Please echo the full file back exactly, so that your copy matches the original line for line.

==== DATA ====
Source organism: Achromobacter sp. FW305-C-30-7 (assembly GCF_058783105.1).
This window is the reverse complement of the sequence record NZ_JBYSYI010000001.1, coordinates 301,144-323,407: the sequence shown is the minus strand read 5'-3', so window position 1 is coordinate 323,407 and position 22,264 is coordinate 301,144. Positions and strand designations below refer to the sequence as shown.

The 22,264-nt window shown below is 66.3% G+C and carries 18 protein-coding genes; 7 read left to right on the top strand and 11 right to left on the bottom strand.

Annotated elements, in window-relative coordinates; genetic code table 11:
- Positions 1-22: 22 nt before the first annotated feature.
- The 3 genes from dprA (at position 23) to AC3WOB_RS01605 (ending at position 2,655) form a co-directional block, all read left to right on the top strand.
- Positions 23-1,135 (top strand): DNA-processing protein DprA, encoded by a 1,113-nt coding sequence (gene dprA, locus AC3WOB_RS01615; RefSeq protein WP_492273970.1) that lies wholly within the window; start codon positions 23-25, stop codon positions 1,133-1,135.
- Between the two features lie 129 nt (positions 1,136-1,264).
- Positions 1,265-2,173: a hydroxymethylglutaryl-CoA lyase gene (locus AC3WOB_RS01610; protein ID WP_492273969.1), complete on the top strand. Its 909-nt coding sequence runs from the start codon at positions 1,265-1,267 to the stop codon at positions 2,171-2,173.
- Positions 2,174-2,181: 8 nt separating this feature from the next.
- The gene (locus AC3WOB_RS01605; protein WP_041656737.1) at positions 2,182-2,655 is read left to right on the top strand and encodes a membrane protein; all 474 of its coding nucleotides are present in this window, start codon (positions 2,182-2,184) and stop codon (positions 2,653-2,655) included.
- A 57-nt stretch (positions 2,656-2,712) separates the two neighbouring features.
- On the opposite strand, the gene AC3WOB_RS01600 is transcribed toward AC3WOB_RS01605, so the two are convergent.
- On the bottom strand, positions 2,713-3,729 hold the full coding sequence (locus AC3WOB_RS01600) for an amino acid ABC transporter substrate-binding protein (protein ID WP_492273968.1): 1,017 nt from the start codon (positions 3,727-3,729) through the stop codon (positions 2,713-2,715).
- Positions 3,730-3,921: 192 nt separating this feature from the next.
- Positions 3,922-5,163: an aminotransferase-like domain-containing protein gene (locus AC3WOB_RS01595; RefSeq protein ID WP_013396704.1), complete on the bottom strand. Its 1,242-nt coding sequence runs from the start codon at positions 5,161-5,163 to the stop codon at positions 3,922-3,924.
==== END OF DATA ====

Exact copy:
Source organism: Achromobacter sp. FW305-C-30-7 (assembly GCF_058783105.1).
This window is the reverse complement of the sequence record NZ_JBYSYI010000001.1, coordinates 301,144-323,407: the sequence shown is the minus strand read 5'-3', so window position 1 is coordinate 323,407 and position 22,264 is coordinate 301,144. Positions and strand designations below refer to the sequence as shown.

The 22,264-nt window shown below is 66.3% G+C and carries 18 protein-coding genes; 7 read left to right on the top strand and 11 right to left on the bottom strand.

Annotated elements, in window-relative coordinates; genetic code table 11:
- Positions 1-22: 22 nt before the first annotated feature.
- The 3 genes from dprA (at position 23) to AC3WOB_RS01605 (ending at position 2,655) form a co-directional block, all read left to right on the top strand.
- Positions 23-1,135 (top strand): DNA-processing protein DprA, encoded by a 1,113-nt coding sequence (gene dprA, locus AC3WOB_RS01615; RefSeq protein WP_492273970.1) that lies wholly within the window; start codon positions 23-25, stop codon positions 1,133-1,135.
- Between the two features lie 129 nt (positions 1,136-1,264).
- Positions 1,265-2,173: a hydroxymethylglutaryl-CoA lyase gene (locus AC3WOB_RS01610; protein ID WP_492273969.1), complete on the top strand. Its 909-nt coding sequence runs from the start codon at positions 1,265-1,267 to the stop codon at positions 2,171-2,173.
- Positions 2,174-2,181: 8 nt separating this feature from the next.
- The gene (locus AC3WOB_RS01605; protein WP_041656737.1) at positions 2,182-2,655 is read left to right on the top strand and encodes a membrane protein; all 474 of its coding nucleotides are present in this window, start codon (positions 2,182-2,184) and stop codon (positions 2,653-2,655) included.
- A 57-nt stretch (positions 2,656-2,712) separates the two neighbouring features.
- On the opposite strand, the gene AC3WOB_RS01600 is transcribed toward AC3WOB_RS01605, so the two are convergent.
- On the bottom strand, positions 2,713-3,729 hold the full coding sequence (locus AC3WOB_RS01600) for an amino acid ABC transporter substrate-binding protein (protein ID WP_492273968.1): 1,017 nt from the start codon (positions 3,727-3,729) through the stop codon (positions 2,713-2,715).
- Positions 3,730-3,921: 192 nt separating this feature from the next.
- Positions 3,922-5,163: an aminotransferase-like domain-containing protein gene (locus AC3WOB_RS01595; RefSeq protein ID WP_013396704.1), complete on the bottom strand. Its 1,242-nt coding sequence runs from the start codon at positions 5,161-5,163 to the stop codon at positions 3,922-3,924.